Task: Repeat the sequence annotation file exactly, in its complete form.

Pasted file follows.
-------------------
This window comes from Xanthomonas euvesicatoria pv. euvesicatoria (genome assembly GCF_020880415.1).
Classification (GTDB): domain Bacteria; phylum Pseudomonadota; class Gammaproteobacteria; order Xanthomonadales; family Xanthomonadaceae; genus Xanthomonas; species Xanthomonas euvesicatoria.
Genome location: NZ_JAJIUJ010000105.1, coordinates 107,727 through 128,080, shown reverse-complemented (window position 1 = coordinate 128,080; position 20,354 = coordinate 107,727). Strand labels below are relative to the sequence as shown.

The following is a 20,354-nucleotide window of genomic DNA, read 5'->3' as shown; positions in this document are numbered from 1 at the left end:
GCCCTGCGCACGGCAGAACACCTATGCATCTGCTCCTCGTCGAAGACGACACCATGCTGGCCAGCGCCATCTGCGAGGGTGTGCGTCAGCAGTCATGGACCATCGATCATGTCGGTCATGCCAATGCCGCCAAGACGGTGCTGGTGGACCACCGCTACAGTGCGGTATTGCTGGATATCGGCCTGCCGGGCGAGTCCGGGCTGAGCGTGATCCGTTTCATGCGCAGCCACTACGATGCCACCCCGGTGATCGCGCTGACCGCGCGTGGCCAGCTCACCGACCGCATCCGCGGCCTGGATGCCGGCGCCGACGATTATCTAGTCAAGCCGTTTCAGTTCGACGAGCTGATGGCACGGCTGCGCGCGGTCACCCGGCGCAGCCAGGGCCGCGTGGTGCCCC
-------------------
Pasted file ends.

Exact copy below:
This window comes from Xanthomonas euvesicatoria pv. euvesicatoria (genome assembly GCF_020880415.1).
Classification (GTDB): domain Bacteria; phylum Pseudomonadota; class Gammaproteobacteria; order Xanthomonadales; family Xanthomonadaceae; genus Xanthomonas; species Xanthomonas euvesicatoria.
Genome location: NZ_JAJIUJ010000105.1, coordinates 107,727 through 128,080, shown reverse-complemented (window position 1 = coordinate 128,080; position 20,354 = coordinate 107,727). Strand labels below are relative to the sequence as shown.

The following is a 20,354-nucleotide window of genomic DNA, read 5'->3' as shown; positions in this document are numbered from 1 at the left end:
GCCCTGCGCACGGCAGAACACCTATGCATCTGCTCCTCGTCGAAGACGACACCATGCTGGCCAGCGCCATCTGCGAGGGTGTGCGTCAGCAGTCATGGACCATCGATCATGTCGGTCATGCCAATGCCGCCAAGACGGTGCTGGTGGACCACCGCTACAGTGCGGTATTGCTGGATATCGGCCTGCCGGGCGAGTCCGGGCTGAGCGTGATCCGTTTCATGCGCAGCCACTACGATGCCACCCCGGTGATCGCGCTGACCGCGCGTGGCCAGCTCACCGACCGCATCCGCGGCCTGGATGCCGGCGCCGACGATTATCTAGTCAAGCCGTTTCAGTTCGACGAGCTGATGGCACGGCTGCGCGCGGTCACCCGGCGCAGCCAGGGCCGCGTGGTGCCCC